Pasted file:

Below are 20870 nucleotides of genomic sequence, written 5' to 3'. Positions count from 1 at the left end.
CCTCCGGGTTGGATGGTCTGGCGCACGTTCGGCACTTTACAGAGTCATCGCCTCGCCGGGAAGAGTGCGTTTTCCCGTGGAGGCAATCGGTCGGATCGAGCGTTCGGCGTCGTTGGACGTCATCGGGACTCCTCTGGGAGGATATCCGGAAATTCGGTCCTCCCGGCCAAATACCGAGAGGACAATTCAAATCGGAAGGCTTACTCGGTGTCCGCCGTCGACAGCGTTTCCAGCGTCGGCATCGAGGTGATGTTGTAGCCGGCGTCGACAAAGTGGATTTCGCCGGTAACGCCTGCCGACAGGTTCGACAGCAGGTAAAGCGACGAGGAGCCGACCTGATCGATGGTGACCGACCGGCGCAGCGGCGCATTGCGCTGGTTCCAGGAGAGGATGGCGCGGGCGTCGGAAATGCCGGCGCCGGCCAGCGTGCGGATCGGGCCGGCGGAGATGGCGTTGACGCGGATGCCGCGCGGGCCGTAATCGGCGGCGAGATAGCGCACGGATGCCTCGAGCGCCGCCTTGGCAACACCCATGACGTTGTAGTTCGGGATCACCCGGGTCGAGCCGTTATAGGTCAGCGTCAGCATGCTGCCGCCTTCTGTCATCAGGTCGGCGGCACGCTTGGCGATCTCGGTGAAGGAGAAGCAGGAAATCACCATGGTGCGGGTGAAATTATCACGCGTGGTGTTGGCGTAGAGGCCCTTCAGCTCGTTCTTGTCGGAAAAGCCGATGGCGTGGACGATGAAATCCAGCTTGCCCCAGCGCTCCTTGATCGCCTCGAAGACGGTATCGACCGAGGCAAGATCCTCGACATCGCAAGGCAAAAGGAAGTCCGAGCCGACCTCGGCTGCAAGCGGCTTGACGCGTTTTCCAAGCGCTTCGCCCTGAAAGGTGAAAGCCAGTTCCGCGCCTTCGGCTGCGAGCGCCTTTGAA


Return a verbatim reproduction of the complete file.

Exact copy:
Below are 20870 nucleotides of genomic sequence, written 5' to 3'. Positions count from 1 at the left end.
CCTCCGGGTTGGATGGTCTGGCGCACGTTCGGCACTTTACAGAGTCATCGCCTCGCCGGGAAGAGTGCGTTTTCCCGTGGAGGCAATCGGTCGGATCGAGCGTTCGGCGTCGTTGGACGTCATCGGGACTCCTCTGGGAGGATATCCGGAAATTCGGTCCTCCCGGCCAAATACCGAGAGGACAATTCAAATCGGAAGGCTTACTCGGTGTCCGCCGTCGACAGCGTTTCCAGCGTCGGCATCGAGGTGATGTTGTAGCCGGCGTCGACAAAGTGGATTTCGCCGGTAACGCCTGCCGACAGGTTCGACAGCAGGTAAAGCGACGAGGAGCCGACCTGATCGATGGTGACCGACCGGCGCAGCGGCGCATTGCGCTGGTTCCAGGAGAGGATGGCGCGGGCGTCGGAAATGCCGGCGCCGGCCAGCGTGCGGATCGGGCCGGCGGAGATGGCGTTGACGCGGATGCCGCGCGGGCCGTAATCGGCGGCGAGATAGCGCACGGATGCCTCGAGCGCCGCCTTGGCAACACCCATGACGTTGTAGTTCGGGATCACCCGGGTCGAGCCGTTATAGGTCAGCGTCAGCATGCTGCCGCCTTCTGTCATCAGGTCGGCGGCACGCTTGGCGATCTCGGTGAAGGAGAAGCAGGAAATCACCATGGTGCGGGTGAAATTATCACGCGTGGTGTTGGCGTAGAGGCCCTTCAGCTCGTTCTTGTCGGAAAAGCCGATGGCGTGGACGATGAAATCCAGCTTGCCCCAGCGCTCCTTGATCGCCTCGAAGACGGTATCGACCGAGGCAAGATCCTCGACATCGCAAGGCAAAAGGAAGTCCGAGCCGACCTCGGCTGCAAGCGGCTTGACGCGTTTTCCAAGCGCTTCGCCCTGAAAGGTGAAAGCCAGTTCCGCGCCTTCGGCTGCGAGCGCCTTTGAA